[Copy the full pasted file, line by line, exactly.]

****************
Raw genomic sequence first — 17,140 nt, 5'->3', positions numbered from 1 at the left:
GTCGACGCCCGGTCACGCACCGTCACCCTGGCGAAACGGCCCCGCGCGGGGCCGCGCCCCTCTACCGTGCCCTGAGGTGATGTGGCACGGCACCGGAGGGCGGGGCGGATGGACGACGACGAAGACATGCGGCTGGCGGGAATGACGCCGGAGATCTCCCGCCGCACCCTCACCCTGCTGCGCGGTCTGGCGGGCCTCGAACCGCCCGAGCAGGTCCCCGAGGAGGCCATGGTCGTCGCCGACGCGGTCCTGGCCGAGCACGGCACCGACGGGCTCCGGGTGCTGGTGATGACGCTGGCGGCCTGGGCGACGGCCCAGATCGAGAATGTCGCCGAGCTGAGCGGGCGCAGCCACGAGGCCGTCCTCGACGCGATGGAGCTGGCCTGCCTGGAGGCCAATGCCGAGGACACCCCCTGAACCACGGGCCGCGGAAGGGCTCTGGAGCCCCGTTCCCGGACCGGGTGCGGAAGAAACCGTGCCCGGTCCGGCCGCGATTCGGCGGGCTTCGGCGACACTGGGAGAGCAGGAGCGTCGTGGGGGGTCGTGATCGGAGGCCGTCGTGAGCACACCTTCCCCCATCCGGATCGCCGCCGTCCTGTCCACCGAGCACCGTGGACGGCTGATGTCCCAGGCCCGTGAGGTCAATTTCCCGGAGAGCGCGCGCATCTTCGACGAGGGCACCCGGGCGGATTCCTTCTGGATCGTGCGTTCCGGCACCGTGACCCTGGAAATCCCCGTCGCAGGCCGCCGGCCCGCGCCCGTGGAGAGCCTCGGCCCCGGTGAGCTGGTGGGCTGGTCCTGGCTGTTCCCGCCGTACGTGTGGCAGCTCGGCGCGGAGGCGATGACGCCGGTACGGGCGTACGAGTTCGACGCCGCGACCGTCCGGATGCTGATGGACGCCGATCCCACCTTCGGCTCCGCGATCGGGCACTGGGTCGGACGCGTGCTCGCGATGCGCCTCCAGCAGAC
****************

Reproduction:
Raw genomic sequence first — 17,140 nt, 5'->3', positions numbered from 1 at the left:
GTCGACGCCCGGTCACGCACCGTCACCCTGGCGAAACGGCCCCGCGCGGGGCCGCGCCCCTCTACCGTGCCCTGAGGTGATGTGGCACGGCACCGGAGGGCGGGGCGGATGGACGACGACGAAGACATGCGGCTGGCGGGAATGACGCCGGAGATCTCCCGCCGCACCCTCACCCTGCTGCGCGGTCTGGCGGGCCTCGAACCGCCCGAGCAGGTCCCCGAGGAGGCCATGGTCGTCGCCGACGCGGTCCTGGCCGAGCACGGCACCGACGGGCTCCGGGTGCTGGTGATGACGCTGGCGGCCTGGGCGACGGCCCAGATCGAGAATGTCGCCGAGCTGAGCGGGCGCAGCCACGAGGCCGTCCTCGACGCGATGGAGCTGGCCTGCCTGGAGGCCAATGCCGAGGACACCCCCTGAACCACGGGCCGCGGAAGGGCTCTGGAGCCCCGTTCCCGGACCGGGTGCGGAAGAAACCGTGCCCGGTCCGGCCGCGATTCGGCGGGCTTCGGCGACACTGGGAGAGCAGGAGCGTCGTGGGGGGTCGTGATCGGAGGCCGTCGTGAGCACACCTTCCCCCATCCGGATCGCCGCCGTCCTGTCCACCGAGCACCGTGGACGGCTGATGTCCCAGGCCCGTGAGGTCAATTTCCCGGAGAGCGCGCGCATCTTCGACGAGGGCACCCGGGCGGATTCCTTCTGGATCGTGCGTTCCGGCACCGTGACCCTGGAAATCCCCGTCGCAGGCCGCCGGCCCGCGCCCGTGGAGAGCCTCGGCCCCGGTGAGCTGGTGGGCTGGTCCTGGCTGTTCCCGCCGTACGTGTGGCAGCTCGGCGCGGAGGCGATGACGCCGGTACGGGCGTACGAGTTCGACGCCGCGACCGTCCGGATGCTGATGGACGCCGATCCCACCTTCGGCTCCGCGATCGGGCACTGGGTCGGACGCGTGCTCGCGATGCGCCTCCAGCAGAC